A: Jolie: The dealers have such diverse backgrounds—former lawyers, former doctors, former CPAs, former convicts. We have ex-cons who are our junker friends. Everybody has really fascinating and interesting back-stories, and they all chose this, which is what’s really great. Everybody has this common love, and everybody is happy because they chose to be here. So it’s a really cool environment. And the evenings are so fun because there’s Texas music, there’s beer, there’s good food, and everybody’s milling around the flea market with little lights everywhere. 

Q: What are your favorite memories of traveling around the state?
A: Aimee: We don’t quite as much now, but we used to stop at every dive bar, like Devil’s Backbone Tavern [in Fischer]—that place is amazing—and every little diner and quirky little spot. That was kind of our thing, stopping in all those places. The road does this to you—you just get so flexible. You may or may not make it there that night. You just have to be open to that. You have to be open to the road, the universe of the road.

Q: Growing up, you worked at your parents’ pizza restaurant—what business lessons did you learn from them?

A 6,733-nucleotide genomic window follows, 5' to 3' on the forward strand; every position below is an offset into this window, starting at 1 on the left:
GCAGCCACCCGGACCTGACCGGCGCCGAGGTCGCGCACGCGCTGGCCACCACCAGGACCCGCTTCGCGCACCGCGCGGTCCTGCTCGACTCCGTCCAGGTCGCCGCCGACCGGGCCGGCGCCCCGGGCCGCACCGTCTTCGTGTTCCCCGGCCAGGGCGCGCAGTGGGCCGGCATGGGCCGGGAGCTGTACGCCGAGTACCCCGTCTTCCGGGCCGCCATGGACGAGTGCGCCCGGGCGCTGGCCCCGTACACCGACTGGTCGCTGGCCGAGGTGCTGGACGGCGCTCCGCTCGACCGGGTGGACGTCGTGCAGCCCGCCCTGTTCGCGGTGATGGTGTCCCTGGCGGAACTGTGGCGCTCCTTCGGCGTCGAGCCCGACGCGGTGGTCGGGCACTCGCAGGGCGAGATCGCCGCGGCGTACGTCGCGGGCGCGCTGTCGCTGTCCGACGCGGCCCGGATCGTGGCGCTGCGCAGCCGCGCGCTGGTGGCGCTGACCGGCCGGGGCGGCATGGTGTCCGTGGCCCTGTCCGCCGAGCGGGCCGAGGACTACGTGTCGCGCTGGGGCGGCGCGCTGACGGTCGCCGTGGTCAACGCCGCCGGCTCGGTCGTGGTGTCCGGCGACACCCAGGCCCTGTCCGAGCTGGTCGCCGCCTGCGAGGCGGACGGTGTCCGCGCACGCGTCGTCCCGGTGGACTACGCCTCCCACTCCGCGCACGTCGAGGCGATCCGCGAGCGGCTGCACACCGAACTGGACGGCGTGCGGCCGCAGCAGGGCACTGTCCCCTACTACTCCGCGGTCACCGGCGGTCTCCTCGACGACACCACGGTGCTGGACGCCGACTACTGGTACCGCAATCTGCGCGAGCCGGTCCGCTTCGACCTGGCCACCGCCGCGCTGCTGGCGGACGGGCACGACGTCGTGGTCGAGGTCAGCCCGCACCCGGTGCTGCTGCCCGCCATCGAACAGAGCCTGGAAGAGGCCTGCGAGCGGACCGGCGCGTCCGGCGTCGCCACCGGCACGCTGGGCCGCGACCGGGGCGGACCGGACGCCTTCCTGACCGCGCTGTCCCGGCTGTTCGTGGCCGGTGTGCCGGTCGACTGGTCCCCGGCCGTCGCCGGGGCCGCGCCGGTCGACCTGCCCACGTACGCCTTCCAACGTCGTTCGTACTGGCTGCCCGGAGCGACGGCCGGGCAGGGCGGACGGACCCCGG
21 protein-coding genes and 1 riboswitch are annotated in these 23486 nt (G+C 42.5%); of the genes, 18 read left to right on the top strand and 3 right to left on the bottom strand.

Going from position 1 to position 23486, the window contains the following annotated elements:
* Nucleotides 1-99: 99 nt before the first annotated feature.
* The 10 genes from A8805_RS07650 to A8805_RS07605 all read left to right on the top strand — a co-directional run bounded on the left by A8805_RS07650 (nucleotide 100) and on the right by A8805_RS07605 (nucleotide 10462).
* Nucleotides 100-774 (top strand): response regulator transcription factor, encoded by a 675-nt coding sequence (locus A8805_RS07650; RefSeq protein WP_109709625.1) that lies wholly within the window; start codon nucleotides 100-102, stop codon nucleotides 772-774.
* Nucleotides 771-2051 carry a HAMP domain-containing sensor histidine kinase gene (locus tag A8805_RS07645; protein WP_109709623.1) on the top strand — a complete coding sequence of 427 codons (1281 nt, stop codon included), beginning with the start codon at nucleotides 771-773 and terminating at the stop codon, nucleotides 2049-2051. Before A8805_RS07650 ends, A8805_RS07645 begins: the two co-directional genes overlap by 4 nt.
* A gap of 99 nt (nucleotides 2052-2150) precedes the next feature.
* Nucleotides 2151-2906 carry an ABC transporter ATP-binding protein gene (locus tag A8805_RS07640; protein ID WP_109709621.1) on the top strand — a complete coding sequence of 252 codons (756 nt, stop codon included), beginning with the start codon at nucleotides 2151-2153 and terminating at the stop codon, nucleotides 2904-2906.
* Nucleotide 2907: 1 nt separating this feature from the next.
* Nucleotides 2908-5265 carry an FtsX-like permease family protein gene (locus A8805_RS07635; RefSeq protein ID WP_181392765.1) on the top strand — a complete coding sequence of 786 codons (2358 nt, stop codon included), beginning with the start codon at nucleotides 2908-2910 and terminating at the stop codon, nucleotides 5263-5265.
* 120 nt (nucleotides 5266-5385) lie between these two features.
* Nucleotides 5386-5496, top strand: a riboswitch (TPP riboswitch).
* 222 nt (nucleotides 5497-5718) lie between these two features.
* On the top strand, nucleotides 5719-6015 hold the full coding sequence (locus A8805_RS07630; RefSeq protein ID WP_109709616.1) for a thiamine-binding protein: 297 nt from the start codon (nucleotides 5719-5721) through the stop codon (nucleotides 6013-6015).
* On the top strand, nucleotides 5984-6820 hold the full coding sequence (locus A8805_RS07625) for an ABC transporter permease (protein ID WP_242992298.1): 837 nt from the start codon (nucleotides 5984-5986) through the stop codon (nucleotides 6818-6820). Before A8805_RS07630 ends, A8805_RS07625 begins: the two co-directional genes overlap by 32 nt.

A: Aimee: They treated people so good and were super hard workers. They would take us out of school sometimes and take us on a road trip. And it might just be going to New Braunfels, or going to Dallas to go to the museum, or going to Canton to the flea market. 

It wasn’t really about making money. It was about making a good life.

Q: How do you explain your success?
A: Jolie: I think it’s a combination of hard work and always sticking true and firm to our beliefs. The ultimate goal was to be with our families, to work together with our kids.

Aimee: We always feel like Junk Gypsy evolved into its own being, and we’re just running behind, trying to catch up all the time. We could never sell the soul of Junk Gypsy. We held onto that, and for some reason,
people keep liking what we do, and we’re thankful.